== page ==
@ChrisF - this is NOT a duplicate. There are different tradeoffs and different data structures and algorithms for both cases (an ideal solution to the other question MAY answer this one, but IMHO due to tradeoffs that ideal solution would not exist). As such, an algorithm that ideally solves the linked question would most likely be sub-optimal for the tree one asked here due to optimizing for properties actions and not tree actions.
Oct
20
comment Which data structures and algorithms should I consider for a directed rooted tree that has high churn?
@RobertHarvey - I'm pretty language agnostic. Realistically would likely be Java or Perl or Python (current implementation is Sybase T-SQL, of all the fun things to maintain :))))
Oct
20
comment Which data structures and algorithms should I consider for a directed rooted tree that has high churn?
@RobertHarvey - yep, that's the choices I tried and both suck. I was trying to see if there's a more efficient, less obvious approach that smoothes the tradeoffs.
Oct
20
comment Which data structures and algorithms should I consider for a directed rooted tree that has high churn?
@RobertHarvey - the tree can get ~50 deep - and it's not terribly balanced. Also, finding a PATH implies concatenation, doesn't it?
Oct
20
comment Which data structures and algorithms should I consider for a directed rooted tree that has high churn?
@RobertHarvey - how can you do a less than O(D) path-up for a node in a regular tree structure? Wouldn't you have to cache the paths in some way? I agree that adding a hashtable would be one way to solve the name lookup (that's how I'm doing it now).
Dec
16
comment design for interruptable operations
This depends highly on what your language/framework supports.
Dec
16
comment What software programming languages were used by the Soviet Union's space program?
As a reference, ES were direct soviet clones of IBM's S/360 mainframes. Huge-a$$ beasies.
Feb
19
comment What does a company typically expect from a Perl developer?
@tchrist - Thanks - didn't realize 4th ed is out! Though I can probably become qualified by just reading your Unicode SO answers - just haven't had any reasons to dabble deeply in Unicode in my career :)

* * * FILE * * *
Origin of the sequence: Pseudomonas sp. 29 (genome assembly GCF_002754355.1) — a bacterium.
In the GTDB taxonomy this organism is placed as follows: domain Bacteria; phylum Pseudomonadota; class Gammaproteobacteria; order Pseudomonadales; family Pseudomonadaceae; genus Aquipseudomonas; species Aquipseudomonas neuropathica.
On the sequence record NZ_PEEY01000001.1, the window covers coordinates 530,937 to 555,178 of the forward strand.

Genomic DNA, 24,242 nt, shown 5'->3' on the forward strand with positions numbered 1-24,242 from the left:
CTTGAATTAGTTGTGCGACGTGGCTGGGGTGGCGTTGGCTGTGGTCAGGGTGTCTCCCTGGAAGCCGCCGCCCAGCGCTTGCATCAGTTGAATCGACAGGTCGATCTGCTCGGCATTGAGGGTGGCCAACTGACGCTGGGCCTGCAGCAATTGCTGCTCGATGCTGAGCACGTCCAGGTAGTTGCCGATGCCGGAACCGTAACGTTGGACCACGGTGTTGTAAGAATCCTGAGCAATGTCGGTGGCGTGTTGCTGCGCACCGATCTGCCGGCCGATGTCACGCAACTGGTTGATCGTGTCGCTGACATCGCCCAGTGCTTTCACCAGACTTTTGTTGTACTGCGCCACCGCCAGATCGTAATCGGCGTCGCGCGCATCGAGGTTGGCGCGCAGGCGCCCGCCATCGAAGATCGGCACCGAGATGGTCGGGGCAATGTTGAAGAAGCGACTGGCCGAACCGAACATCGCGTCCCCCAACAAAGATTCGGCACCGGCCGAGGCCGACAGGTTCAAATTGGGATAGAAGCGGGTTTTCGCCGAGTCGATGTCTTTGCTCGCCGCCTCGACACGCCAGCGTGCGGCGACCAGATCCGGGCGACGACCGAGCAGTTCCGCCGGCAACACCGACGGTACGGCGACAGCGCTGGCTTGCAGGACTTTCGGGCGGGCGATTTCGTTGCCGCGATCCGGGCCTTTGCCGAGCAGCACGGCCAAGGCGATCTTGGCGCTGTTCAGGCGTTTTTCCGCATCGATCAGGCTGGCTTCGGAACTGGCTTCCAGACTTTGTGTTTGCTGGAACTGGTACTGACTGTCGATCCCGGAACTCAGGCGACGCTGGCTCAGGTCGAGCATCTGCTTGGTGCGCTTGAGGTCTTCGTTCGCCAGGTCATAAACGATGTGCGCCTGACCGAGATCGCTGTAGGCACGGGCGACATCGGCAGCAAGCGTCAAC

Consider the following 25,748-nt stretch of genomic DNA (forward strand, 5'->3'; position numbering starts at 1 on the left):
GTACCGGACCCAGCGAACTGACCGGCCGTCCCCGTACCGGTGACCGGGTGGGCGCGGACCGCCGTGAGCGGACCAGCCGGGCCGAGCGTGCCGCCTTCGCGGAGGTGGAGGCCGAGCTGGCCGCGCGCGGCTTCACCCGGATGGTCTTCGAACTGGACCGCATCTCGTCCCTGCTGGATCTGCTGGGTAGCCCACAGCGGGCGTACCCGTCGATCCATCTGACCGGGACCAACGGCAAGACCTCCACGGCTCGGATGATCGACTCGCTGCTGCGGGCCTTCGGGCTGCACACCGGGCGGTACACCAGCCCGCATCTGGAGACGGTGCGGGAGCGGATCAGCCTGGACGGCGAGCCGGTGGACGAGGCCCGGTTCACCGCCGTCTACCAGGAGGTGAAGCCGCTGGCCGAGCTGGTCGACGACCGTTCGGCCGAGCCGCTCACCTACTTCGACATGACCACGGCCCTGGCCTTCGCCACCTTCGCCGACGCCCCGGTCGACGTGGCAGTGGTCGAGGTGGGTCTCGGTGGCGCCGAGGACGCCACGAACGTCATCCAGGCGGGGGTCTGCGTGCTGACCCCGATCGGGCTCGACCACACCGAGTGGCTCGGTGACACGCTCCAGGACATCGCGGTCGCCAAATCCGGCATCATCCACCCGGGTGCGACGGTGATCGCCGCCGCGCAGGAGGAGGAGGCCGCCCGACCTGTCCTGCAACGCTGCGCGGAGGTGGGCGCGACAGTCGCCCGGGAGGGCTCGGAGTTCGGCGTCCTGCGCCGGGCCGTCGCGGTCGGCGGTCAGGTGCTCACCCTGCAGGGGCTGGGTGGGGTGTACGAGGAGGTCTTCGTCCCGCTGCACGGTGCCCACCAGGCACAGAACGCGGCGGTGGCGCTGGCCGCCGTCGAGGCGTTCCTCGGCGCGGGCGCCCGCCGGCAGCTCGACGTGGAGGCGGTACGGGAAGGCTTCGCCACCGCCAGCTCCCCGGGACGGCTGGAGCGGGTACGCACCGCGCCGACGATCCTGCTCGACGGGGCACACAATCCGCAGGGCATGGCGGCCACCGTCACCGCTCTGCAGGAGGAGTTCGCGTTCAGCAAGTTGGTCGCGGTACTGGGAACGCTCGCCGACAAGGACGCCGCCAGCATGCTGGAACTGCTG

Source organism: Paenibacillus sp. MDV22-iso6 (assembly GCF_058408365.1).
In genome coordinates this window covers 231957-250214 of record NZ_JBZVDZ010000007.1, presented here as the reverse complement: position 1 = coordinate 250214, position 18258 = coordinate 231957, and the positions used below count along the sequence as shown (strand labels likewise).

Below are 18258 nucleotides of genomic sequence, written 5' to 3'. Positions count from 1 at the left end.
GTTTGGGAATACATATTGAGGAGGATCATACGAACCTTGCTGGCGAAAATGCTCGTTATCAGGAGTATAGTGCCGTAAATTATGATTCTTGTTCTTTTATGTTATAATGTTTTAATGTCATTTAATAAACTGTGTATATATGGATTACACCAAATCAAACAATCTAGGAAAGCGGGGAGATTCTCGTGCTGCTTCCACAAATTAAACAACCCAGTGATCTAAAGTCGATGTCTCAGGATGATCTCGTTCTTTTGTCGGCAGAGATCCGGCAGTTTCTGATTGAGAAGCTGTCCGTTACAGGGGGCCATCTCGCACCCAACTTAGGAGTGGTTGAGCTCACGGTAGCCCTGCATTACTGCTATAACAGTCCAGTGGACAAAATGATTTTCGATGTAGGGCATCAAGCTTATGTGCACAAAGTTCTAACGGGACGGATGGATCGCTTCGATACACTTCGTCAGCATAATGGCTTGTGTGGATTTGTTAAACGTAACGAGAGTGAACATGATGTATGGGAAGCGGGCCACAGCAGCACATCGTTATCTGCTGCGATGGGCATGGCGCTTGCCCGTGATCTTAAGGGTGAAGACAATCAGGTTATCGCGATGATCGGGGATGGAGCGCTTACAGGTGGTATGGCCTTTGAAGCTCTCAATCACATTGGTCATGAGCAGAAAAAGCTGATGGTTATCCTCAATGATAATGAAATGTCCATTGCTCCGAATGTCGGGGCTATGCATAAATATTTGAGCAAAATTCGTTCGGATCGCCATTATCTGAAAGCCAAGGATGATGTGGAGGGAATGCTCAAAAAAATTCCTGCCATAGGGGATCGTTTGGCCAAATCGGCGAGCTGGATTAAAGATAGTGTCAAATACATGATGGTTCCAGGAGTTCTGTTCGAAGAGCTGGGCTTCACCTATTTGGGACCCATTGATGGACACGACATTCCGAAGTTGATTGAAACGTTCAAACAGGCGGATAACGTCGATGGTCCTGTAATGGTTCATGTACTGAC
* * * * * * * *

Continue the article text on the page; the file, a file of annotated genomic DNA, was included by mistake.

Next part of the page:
Feb
19
comment What does a company typically expect from a Perl developer?
@tchrist - I have mentioned RegEx in "Do you know the features that make Perl a unique language in terms of expressiveness and how to use them?" section. Not qualified to talk about Unicode, but you are very welcome to edit it in since I know you are :)
Nov
26
comment Why are part-time jobs in programming an anomaly?
@Mikle - I'll put it as nicely as possible. When a green newbie shows up at my team, I have to spend close to 50% of my 10-hour-long work days for a couple of weeks (and 25% for months) to teach them and bring them up to speed on stuff. That's a VERY expensive proposition to be wasted on "team" member who'd like the easy life and would not bother contributing to the team full time for a significant period of time (and your part time stance screams "will quit soon"). So no, people don't want to teach someone like you.
Nov
26
comment Why are part-time jobs in programming an anomaly?
@lechlukasz - it is not "bureaucracy", it's management. Just because something looks simple and trivial to you doesn't mean it is. Just because something looks free to you isn't necessarily so (e.g. a marginal cost to the business to have an extra employee)
Oct
28
comment Is there a name for a testing method where you compare a set of very different designs?
BTW, the question was indirectly brought up in my mind by these: codinghorror.com/blog/2010/07/… and blog.asmartbear.com/local-minimum.html